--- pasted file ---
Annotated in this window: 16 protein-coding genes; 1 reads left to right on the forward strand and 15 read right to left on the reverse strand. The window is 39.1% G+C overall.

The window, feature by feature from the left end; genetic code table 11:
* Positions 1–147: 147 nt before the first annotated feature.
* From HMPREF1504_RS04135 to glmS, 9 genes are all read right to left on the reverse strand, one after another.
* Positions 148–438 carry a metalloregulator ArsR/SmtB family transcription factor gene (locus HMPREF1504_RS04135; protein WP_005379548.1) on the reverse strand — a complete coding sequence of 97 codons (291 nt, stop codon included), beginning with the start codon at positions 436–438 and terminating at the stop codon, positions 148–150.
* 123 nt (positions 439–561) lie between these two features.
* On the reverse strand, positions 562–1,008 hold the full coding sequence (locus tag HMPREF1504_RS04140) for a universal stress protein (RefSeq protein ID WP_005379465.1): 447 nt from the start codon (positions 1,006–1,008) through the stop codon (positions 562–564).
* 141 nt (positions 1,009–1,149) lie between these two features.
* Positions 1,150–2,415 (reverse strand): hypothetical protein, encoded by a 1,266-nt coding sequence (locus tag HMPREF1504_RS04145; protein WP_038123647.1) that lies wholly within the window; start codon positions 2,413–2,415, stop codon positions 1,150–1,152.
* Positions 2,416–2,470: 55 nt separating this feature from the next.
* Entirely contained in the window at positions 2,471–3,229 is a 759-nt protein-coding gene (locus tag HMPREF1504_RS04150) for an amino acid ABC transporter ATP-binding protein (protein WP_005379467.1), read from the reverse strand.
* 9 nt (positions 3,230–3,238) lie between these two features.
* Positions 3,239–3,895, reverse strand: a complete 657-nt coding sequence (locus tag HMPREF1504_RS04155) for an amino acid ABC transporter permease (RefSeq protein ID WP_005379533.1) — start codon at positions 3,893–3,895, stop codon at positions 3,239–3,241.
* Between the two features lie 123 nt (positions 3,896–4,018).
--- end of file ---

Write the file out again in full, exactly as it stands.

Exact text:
Annotated in this window: 16 protein-coding genes; 1 reads left to right on the forward strand and 15 read right to left on the reverse strand. The window is 39.1% G+C overall.

The window, feature by feature from the left end; genetic code table 11:
* Positions 1–147: 147 nt before the first annotated feature.
* From HMPREF1504_RS04135 to glmS, 9 genes are all read right to left on the reverse strand, one after another.
* Positions 148–438 carry a metalloregulator ArsR/SmtB family transcription factor gene (locus HMPREF1504_RS04135; protein WP_005379548.1) on the reverse strand — a complete coding sequence of 97 codons (291 nt, stop codon included), beginning with the start codon at positions 436–438 and terminating at the stop codon, positions 148–150.
* 123 nt (positions 439–561) lie between these two features.
* On the reverse strand, positions 562–1,008 hold the full coding sequence (locus tag HMPREF1504_RS04140) for a universal stress protein (RefSeq protein ID WP_005379465.1): 447 nt from the start codon (positions 1,006–1,008) through the stop codon (positions 562–564).
* 141 nt (positions 1,009–1,149) lie between these two features.
* Positions 1,150–2,415 (reverse strand): hypothetical protein, encoded by a 1,266-nt coding sequence (locus tag HMPREF1504_RS04145; protein WP_038123647.1) that lies wholly within the window; start codon positions 2,413–2,415, stop codon positions 1,150–1,152.
* Positions 2,416–2,470: 55 nt separating this feature from the next.
* Entirely contained in the window at positions 2,471–3,229 is a 759-nt protein-coding gene (locus tag HMPREF1504_RS04150) for an amino acid ABC transporter ATP-binding protein (protein WP_005379467.1), read from the reverse strand.
* 9 nt (positions 3,230–3,238) lie between these two features.
* Positions 3,239–3,895, reverse strand: a complete 657-nt coding sequence (locus tag HMPREF1504_RS04155) for an amino acid ABC transporter permease (RefSeq protein ID WP_005379533.1) — start codon at positions 3,893–3,895, stop codon at positions 3,239–3,241.
* Between the two features lie 123 nt (positions 3,896–4,018).